Theodore appears in the press as early as January 6, 1906 in Melbourne, billed as “Theodore, second sight Juggler Unique” and shortly afterwards in Launceston (Tasmania) with the Frivolity Entertainers as “Theodore, Australia’s Marvellous Juggler” or “Australia’s Greatest Juggler”. Reviews say he juggled blindfolded. By February 1907 at the Brisbane Tivoli Gardens his advertising was for “The Wonderful Theodores, introducing their sensational Chandelier Juggling Act.” Occasionally in later years there were references to various comic assistants to his juggling act or the “Shooting Through a Woman” routine, but on the whole it seems that Theodore worked alone or with a very small company, none of whom received mentions by name. In June 1908 Theodore was in West Australia with Fitzgerald’ Circus as “The great Eccentric Juggler”.
It would be reasonable to assume that he was quite a young man at this stage. Theodore is mentioned in 1910 in shows associated with a magician, “Prof. Merle”. This would be Don G. Merle, whose life is detailed in “Magical Reminiscences” by Harrie Ensor (3). As Merle was himself only twenty-four, born in 1886, it may be that the pair had struck up a friendship and were working to build up their reputations. Theodore is billed in 1910 as “The tired juggler and conjurer”, in reference to a “lazy juggler” theme while dressed as a clown; but references to conjuring do not reappear until later. By 1913 the juggling act was themed as a “Messenger Boy”. His act has echoes of the great Paul Cinquevalli (1859-1918), who starred in Australia in 1899, 1903, 1909 and 1914, and whose juggling and balancing was notable for the unusual, and heavy, objects that were balanced.
Between February and April, 1911, Theodore journeyed to New Zealand, appearing around the Otago region and Auckland with both juggling and a shadowgraphy act; he would return to New Zealand between February – May, 1920.
Newspaper reviews, when not obviously re-hashing the promotional text provided by the performer, were always complimentary to Theodore’s act, both his skill and the entertainment value of his performance:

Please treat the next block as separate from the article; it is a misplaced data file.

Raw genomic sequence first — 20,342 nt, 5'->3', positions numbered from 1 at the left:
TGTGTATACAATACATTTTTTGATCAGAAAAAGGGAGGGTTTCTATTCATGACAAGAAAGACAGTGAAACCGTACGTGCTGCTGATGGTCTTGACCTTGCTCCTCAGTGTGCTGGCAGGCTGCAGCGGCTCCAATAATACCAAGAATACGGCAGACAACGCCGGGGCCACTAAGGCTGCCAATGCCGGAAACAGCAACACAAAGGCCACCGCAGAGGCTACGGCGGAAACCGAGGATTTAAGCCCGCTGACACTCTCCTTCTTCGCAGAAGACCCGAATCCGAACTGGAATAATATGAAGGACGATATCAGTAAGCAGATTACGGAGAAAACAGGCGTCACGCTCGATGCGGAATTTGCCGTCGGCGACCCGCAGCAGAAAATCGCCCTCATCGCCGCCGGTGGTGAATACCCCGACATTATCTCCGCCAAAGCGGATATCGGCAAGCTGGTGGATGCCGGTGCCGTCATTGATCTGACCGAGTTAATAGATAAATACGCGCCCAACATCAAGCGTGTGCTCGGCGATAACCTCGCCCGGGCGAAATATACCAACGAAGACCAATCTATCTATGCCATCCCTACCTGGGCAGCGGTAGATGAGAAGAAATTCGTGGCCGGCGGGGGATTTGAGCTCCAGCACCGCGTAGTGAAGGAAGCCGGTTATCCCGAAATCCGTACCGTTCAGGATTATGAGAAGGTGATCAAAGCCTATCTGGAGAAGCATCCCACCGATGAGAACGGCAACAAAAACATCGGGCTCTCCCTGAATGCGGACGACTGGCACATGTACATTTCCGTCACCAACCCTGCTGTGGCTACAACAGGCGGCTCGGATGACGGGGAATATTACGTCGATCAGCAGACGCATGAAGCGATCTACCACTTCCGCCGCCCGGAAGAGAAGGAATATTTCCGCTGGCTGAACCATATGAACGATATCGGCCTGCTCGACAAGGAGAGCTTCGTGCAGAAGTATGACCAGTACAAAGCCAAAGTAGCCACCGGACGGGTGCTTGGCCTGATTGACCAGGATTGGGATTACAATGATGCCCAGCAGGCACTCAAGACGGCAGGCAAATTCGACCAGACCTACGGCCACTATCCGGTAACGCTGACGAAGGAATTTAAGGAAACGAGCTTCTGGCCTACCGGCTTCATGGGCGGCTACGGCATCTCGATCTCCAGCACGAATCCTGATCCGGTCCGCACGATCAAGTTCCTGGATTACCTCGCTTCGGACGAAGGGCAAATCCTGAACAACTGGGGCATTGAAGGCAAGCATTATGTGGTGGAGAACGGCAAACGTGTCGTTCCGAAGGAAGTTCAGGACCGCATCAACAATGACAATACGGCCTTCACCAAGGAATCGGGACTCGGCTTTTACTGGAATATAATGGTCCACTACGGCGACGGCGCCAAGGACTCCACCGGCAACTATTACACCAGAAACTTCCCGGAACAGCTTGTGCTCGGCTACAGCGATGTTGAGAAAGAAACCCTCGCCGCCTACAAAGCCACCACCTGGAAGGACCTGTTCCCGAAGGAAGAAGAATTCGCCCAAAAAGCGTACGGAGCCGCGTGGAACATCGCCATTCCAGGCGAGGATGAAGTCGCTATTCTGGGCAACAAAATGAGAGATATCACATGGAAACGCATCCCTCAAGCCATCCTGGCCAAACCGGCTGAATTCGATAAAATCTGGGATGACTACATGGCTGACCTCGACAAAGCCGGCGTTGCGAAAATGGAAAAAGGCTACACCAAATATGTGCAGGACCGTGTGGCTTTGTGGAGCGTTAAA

The Telegraph (Brisbane, Queensland) May 22, 1911 – [Empire Theatre, on the Fuller circuit] Theodore was seen for the first time; he is an expert in juggling and balancing. Theodore’s first feat was to unhook a three-light chandelier, hanging from the flies of the stage, and balance it on his chin, juggling with balls and Indian clubs meanwhile. The brass rod of the chandelier is then lowered, and on this rod Theodore, with one foot in a loop, spread out in horizontal position, does some sensational juggling. Some clever balancing was also done with a billiard cue and balls. The mute comedy of Theodore’s assistant was very amusing.
(Of note is that Theodore shared the bill during this successful week of shows with manipulator Nate Leipzig - “Leipzig's facile fingers again manipulated a pack of cards with amazing dexterity; his tricks were all new, and included magnetism of the fingers with cards and a knife, he made selected cards spring out of the pack, and as an encore made what he called a silver collection. "No need to work when you can do this," was his comment. Illustrating how it is done, an enlarged hand is thrown upon the white screen, by the Vitagraph instrument, where the coin is seen travelling over and round the fingers in bewildering fashion". )